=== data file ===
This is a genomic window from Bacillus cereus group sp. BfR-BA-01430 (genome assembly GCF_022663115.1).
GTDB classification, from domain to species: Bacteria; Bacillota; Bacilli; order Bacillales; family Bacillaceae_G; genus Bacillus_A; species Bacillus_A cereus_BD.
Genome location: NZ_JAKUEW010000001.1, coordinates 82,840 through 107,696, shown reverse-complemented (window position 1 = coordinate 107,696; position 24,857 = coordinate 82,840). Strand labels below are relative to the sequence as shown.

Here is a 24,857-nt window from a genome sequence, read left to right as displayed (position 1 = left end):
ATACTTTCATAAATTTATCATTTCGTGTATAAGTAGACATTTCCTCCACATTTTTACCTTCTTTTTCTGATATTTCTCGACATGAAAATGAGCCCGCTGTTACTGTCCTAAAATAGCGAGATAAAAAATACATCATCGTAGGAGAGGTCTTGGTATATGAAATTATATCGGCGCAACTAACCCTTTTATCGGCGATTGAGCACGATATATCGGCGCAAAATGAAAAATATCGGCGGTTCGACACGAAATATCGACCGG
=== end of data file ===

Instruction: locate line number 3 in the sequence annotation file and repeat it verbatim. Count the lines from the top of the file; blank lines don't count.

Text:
Genome location: NZ_JAKUEW010000001.1, coordinates 82,840 through 107,696, shown reverse-complemented (window position 1 = coordinate 107,696; position 24,857 = coordinate 82,840). Strand labels below are relative to the sequence as shown.